Sunday, March 31, 2013

To the aspiring scientists out there

Tomorrow I start the job I have been working towards for the past 15 years and I have been dreaming of since middle school. I always wanted to be a scientist and when I first joined a lab as an undergrad, I decided I wanted to run my own lab. I have had wonderful times and truly terrible times, when I have teetered on the edge of dropping out of college to man the cashier at a supermarket, dropping out of grad school to go write movies or just simply hide under a rock, leaving my postdoc to go work as a scientific consultant in finance or a policy advisor. For years every day I would wake up and think "Will I quit today?", and then I would chose my job as an aspiring academic scientist above anything else. Every day.
And then, as I was interviewing for positions, something snapped into place. I truly loved the interview process. I loved talking to people about science all day, sharing my work, developing my scientific program and most of all, I loved the image of my lab which was forming in my head. Kind if when you imagine the face of your future baby and you are filled with joy. One day I was ogling the different scientific positions LinkedIn was throwing my way and the next I was set on a course to start plotting all my R01s.
I can honestly say that since getting my job I have had the best year of my life. Hiring people, buying equipment, shaping my thinking as a leader, networking like crazy have all been fascinating and exciting. It was that wonderful time when you are still protected in your postdoc lab, blessed with lots of my own funding to spend, and trying things out with training wheels. A time when you can enjoy and imagine what is coming without really worrying about it.
Tomorrow the training wheels come off. Tomorrow we begin to worry. Starting tomorrow I have 3 years to come up with substantial NIH funding and the clock starts ticking to March 31 2016. Considering how fast these past 6 months have flown, and that setting up everything in the lab may take another 6-9 months, and that I'm trying to finish three papers, and that there are multiple grants due this summer, the future is uncertain. Yet, I'm still excited and hopeful and happy to start this adventure. I am living my dream. At the same time, I have a lot of grad school friends who have not chosen this career and have gone to do a lot of fascinating things in other professions. And that comforts me, because I see that they are happy and successful, and if the NIH continues with this crazy run and funding doesn't come, I will be okay no matter what.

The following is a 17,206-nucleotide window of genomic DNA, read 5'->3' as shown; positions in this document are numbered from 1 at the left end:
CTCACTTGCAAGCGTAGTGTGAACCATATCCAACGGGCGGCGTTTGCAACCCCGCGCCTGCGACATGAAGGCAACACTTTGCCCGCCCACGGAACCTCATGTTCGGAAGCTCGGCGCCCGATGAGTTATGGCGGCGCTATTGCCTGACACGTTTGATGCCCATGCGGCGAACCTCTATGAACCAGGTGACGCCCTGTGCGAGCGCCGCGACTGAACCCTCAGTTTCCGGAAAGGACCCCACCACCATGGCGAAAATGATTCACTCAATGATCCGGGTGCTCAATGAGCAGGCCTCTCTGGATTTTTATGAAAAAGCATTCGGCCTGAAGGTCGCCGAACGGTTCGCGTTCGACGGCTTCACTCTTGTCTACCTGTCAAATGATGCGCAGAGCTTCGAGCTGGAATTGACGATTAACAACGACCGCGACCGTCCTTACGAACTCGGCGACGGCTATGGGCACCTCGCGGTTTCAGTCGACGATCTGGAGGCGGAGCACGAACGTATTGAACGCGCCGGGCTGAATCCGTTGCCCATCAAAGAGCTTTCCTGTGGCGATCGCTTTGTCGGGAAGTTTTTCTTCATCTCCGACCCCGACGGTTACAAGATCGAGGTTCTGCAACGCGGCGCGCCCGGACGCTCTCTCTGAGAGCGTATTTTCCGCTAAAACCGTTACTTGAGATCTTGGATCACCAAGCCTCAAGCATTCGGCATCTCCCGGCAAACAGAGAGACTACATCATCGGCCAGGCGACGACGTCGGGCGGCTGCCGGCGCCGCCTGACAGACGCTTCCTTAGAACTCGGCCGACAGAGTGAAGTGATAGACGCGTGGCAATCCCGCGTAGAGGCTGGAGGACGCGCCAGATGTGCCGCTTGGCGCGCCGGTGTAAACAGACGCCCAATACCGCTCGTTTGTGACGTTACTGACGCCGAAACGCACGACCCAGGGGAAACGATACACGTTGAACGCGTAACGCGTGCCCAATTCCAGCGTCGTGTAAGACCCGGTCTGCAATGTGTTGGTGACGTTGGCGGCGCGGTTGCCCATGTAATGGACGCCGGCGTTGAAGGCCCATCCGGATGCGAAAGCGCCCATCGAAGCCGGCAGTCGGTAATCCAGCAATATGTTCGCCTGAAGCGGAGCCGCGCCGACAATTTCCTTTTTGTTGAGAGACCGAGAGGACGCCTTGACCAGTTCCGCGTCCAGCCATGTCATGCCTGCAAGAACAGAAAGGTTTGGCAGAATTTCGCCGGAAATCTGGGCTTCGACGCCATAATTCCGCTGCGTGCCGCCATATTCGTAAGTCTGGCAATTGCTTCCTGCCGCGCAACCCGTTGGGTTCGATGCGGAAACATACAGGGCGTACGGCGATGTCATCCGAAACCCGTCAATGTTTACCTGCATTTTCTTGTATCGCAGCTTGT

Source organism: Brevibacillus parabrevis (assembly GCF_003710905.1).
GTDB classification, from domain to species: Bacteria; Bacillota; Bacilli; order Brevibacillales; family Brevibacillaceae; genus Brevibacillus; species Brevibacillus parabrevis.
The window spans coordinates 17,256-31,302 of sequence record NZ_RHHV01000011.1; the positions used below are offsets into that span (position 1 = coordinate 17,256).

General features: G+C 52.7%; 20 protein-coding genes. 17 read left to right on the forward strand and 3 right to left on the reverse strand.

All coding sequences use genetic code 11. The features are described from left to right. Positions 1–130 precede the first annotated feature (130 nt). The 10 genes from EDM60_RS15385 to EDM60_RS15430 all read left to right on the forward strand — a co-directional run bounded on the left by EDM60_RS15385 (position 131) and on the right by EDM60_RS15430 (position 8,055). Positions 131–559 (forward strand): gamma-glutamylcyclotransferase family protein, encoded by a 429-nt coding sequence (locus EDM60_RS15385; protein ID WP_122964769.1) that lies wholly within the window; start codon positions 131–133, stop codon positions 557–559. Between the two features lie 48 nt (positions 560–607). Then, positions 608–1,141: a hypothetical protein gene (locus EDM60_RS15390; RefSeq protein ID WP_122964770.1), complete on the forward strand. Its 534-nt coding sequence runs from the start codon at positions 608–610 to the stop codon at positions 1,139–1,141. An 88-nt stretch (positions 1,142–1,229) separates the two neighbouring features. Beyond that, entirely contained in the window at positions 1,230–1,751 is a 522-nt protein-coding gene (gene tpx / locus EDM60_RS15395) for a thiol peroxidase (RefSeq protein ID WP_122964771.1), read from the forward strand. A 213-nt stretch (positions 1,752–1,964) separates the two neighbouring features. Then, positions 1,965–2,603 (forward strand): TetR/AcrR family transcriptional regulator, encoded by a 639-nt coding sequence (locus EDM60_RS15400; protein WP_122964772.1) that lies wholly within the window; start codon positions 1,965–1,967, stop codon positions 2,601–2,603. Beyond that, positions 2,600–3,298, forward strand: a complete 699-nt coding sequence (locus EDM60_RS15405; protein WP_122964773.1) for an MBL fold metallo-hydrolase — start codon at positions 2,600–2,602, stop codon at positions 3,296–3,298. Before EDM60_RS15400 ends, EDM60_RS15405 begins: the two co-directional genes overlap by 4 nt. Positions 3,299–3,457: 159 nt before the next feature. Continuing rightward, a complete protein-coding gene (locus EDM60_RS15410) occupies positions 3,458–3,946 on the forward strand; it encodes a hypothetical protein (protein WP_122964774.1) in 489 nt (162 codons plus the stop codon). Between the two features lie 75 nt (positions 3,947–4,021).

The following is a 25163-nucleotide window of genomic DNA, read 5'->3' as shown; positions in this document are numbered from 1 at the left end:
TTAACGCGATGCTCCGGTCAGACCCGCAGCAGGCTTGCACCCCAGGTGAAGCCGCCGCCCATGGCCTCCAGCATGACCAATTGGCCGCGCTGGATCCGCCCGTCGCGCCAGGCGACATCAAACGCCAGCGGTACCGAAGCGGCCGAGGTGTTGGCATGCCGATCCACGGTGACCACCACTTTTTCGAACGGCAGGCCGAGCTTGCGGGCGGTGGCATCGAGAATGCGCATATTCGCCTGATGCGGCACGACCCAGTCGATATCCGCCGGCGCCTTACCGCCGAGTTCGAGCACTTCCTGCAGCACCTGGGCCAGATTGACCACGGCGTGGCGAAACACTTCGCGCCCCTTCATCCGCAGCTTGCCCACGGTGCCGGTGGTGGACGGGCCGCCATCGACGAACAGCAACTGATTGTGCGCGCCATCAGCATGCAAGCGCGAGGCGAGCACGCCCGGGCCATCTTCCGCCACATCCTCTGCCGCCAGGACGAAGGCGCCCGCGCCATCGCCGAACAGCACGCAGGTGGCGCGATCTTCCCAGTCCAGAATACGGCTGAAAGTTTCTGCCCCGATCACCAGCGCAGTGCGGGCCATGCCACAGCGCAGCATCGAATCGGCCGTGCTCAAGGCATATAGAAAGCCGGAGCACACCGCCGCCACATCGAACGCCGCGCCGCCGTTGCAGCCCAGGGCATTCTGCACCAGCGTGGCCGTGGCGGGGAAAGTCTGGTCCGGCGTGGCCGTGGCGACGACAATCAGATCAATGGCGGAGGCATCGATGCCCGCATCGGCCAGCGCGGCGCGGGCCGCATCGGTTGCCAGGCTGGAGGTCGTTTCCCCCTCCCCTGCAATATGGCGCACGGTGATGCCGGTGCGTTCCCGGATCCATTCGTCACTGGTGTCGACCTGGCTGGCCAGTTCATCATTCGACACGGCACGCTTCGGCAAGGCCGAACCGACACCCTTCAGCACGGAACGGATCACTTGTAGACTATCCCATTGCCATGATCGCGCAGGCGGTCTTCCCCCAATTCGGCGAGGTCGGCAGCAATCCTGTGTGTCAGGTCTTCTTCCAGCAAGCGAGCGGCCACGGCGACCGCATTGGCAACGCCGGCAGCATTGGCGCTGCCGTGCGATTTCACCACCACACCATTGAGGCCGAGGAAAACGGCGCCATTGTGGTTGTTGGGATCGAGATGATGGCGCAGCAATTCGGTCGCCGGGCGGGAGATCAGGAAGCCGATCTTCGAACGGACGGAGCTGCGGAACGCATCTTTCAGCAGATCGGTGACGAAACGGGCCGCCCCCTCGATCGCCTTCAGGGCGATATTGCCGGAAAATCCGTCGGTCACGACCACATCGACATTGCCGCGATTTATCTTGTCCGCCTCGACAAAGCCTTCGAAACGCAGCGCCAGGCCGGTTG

So, to you, aspiring scientists out there, most of all learn to believe in yourselves. Figure out what you want to do in life and plan for it, develop it, grow into it. A job, any job rarely falls in your lap, no matter if it's in academia or outside. In the lab look for your anchor, the one place or one experiment that makes everything alright, no matter what (for me it's at the microscope, looking at cells; I have friends who clone when they are stressed...go figure). My anchor tells me that I need to be there and nowhere else. And finally, if you do something you really enjoy, it will come through when you talk to people about it and maybe they will see how cool it is. So far this transition is great fun, more fun than I ever thought it would be, so know that there is light at the end of the tunnel.

Saturday, March 23, 2013

You need an assistant, but don't have one: apps for travel and organization

Nowadays sometimes there is so much to do, that I don't have the time to think, let alone get organized in my life. There are days when I would really love to have an assistant. Since I do not have the money for an assistant, while trying to keep it all together, I looked for the next best thing....apps and websites.

When I travel my new best friend is Tripit ( It checks your email for you for trip reservations (flights, hotels, buses, you name it) and nicely organizes everything. It even calculates the trip between the airport and your hotel and maps it for you. You can input the location of meetings and it will show you where those are also and it will tell you by when you need to check out of the hotel to get to the airport on time. The smartphone and iPad apps are great and have all information you need right at your fingertips, so that you don't have to fish around for pieces of paper or email to figure out where you are going. If you need to coordinate with other people you can just email Tripit their plans and it will include them. I'm moderately addicted to the Stats where you can keep track of miles traveled and cities visited. I logged more than 60,000 miles last year.

When I'm looking for the best and cheapest options for flights, I just discovered Hipmunk (, a great site with a very nice visual interface organizing flights based on price, stops, times or "agony", which is a fun algorithm computing stops, layovers and price and deciding which flight would be less painful for you. On shorter routes, it even inserts the Amtrak timetable and price so that you can decide whether a train would be preferable. Then to watch fares, I still use Yapta (, which I have used for years as it was recommended by multiple travel sites. You pick the flight and the airlines you want and then you watch them. Every time the price drops you get an email, and after you purchase the site still tracks the flight for refunds in case the price drops even more.